Last week the Badger was caught on the hop by a final year undergraduate who asked the following. What made you join the company you worked for? Was it what they did, their values, their website or their glossy brochures? Was it a promise of fast career progression? Was it to get a respected name on your CV? Was it the money? Was it desperation and anywhere would do? Or was it because you were impressed by the ‘swagger’ of the people you encountered in the recruitment process?
The Badger, very sensibly, paused to think before answering. The Badger considered a simplistic answer, something like ‘there were many reasons why the Badger accepted the formal job offer when it arrived’. But, in truth, what made the Badger to join the company he worked for was very straightforward. Every person encountered in the recruitment process was extraordinarily passionate about the work they did. Their energy, ‘can do’ and ‘always up for a challenge’ attitude was palpable and infectious. They had ‘swagger’. Not the arrogant ’Jack-the-lad, I’m important’ type, but the type that quietly radiates confidence, optimism, professionalism, trust and an ‘action speaks louder than words’ attitude to challenges. So, the Badger responded accordingly.
The follow-up question was ‘In the same circumstances, would you make the same decision today as you did then’? The answer was ‘Yes’. The small IT company the Badger joined had a growing, second-to-none, reputation for building and delivering challenging and complex software and systems. It persevered when faced with problems and delivered when most competitors would throw in the towel and engage the lawyers. The company didn’t have high profile in the media. It’s unique selling point (USP) was essentially the ‘swagger’ of its loyal, highly capable people who did what they said they would do. Clients liked that commitment, and the ‘swagger’ of the company’s people underpinned the company’s ‘does difficult things and always delivers’ reputation.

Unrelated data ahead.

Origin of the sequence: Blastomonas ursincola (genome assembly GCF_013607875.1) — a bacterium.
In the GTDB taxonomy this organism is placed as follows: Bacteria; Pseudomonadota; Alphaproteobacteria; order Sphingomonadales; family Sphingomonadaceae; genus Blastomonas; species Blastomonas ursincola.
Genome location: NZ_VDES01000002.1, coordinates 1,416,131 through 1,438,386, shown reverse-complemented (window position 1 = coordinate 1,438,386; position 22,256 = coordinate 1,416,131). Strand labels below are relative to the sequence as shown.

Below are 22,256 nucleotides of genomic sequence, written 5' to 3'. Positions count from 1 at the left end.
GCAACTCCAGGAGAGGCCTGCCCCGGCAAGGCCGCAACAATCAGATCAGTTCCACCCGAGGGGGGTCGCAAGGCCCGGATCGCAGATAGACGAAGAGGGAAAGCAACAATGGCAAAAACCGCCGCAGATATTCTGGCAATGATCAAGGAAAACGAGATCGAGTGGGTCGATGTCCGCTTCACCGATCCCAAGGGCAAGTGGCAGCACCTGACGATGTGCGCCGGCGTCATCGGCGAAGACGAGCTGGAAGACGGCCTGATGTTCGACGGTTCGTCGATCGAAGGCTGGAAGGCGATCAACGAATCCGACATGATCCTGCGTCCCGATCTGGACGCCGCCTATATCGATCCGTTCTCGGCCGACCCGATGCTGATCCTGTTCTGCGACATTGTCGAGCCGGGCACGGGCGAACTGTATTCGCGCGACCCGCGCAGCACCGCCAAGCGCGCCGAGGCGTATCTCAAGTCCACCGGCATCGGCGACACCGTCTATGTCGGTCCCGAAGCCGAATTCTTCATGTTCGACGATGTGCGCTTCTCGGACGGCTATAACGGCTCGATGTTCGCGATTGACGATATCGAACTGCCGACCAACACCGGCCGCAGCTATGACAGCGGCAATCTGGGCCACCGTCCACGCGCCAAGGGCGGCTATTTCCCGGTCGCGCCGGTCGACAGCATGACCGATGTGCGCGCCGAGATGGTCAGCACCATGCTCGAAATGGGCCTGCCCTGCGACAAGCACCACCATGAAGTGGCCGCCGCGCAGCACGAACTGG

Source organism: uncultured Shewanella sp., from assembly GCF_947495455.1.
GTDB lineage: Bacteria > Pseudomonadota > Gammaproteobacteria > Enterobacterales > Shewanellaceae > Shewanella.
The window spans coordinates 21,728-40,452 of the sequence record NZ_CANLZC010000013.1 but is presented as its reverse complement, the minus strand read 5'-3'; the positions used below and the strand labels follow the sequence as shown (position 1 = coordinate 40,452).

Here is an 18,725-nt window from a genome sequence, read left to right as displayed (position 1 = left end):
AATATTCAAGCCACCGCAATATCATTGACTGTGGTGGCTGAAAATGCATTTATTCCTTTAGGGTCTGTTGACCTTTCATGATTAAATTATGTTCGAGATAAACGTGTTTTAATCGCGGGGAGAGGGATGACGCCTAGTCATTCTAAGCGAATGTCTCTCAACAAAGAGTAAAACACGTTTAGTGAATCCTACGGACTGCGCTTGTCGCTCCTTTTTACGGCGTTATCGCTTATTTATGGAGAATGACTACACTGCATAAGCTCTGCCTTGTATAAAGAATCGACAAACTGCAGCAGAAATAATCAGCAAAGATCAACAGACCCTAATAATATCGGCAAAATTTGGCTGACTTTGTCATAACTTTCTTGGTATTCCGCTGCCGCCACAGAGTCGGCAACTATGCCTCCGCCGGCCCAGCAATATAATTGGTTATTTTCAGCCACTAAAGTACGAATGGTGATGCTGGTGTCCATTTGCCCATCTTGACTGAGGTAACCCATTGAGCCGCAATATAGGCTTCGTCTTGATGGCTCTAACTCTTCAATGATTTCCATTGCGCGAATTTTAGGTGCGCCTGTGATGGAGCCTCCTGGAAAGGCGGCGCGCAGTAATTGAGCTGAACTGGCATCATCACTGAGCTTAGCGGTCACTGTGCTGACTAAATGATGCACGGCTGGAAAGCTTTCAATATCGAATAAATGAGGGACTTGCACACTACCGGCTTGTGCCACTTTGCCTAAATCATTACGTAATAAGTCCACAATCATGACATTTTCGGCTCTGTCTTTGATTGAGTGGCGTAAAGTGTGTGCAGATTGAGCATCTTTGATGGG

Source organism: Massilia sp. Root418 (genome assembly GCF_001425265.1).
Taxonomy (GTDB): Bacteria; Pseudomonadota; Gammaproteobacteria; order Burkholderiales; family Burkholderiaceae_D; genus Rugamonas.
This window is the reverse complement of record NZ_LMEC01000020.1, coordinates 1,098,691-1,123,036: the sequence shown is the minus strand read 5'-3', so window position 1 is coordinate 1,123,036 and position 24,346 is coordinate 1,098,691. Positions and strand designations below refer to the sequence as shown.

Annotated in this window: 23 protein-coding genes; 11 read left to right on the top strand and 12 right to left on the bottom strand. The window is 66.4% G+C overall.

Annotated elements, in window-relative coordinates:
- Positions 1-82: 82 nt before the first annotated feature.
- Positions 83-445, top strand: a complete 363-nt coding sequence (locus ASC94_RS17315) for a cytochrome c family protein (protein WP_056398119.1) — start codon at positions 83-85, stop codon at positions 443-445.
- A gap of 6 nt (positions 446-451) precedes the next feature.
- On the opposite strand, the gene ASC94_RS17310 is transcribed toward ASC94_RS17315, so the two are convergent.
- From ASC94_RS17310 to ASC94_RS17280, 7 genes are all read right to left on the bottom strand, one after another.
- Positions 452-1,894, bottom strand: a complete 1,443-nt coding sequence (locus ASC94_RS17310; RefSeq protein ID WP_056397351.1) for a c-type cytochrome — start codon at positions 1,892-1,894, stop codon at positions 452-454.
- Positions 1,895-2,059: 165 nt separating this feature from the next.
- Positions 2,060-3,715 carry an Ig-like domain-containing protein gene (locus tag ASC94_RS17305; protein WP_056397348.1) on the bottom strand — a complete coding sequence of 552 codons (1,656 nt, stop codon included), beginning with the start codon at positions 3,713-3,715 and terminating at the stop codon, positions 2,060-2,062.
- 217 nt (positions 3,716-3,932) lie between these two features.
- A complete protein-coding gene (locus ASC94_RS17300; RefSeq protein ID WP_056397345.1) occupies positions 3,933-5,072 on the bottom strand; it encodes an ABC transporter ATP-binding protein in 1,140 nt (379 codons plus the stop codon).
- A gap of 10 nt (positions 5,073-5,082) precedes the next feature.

The company eventually grew into a multi-national corporate, and the ‘swagger’ of its people inevitably changed. Bureaucracy started to constrain behaviour and attitude, and ‘swagger’ became diluted as a trickle of people leaving for pastures new became a perpetual operational dynamic. People became less delivery focused, more political, and their willingness to make excuses rather than deliver results became more noticeable. The company’s mojo and USP suffered as a result! So, if you’re interested in early warning signs that the organisation you work for is slowly losing its mojo, then don’t look at your executive leaders, look at how the ‘swagger’ of the people around you is changing. The ‘swagger’ of people is the qualitative barometer of your organisation’s future prospects. Oh, and if feel your own ‘swagger’ is on the wane, then just remember there’s a big wide world out there full of opportunity to drive it back up to new peaks…